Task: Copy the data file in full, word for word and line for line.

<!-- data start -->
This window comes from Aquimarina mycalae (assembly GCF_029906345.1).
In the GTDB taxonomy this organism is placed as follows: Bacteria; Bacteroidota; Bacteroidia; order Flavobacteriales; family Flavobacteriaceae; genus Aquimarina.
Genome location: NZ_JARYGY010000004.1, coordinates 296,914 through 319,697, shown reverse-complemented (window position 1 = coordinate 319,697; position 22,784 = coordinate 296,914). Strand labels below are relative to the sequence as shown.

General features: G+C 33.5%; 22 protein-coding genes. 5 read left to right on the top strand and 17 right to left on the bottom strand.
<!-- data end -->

This window comes from Aquimarina mycalae (assembly GCF_029906345.1).
In the GTDB taxonomy this organism is placed as follows: Bacteria; Bacteroidota; Bacteroidia; order Flavobacteriales; family Flavobacteriaceae; genus Aquimarina.
Genome location: NZ_JARYGY010000004.1, coordinates 296,914 through 319,697, shown reverse-complemented (window position 1 = coordinate 319,697; position 22,784 = coordinate 296,914). Strand labels below are relative to the sequence as shown.

General features: G+C 33.5%; 22 protein-coding genes. 5 read left to right on the top strand and 17 right to left on the bottom strand.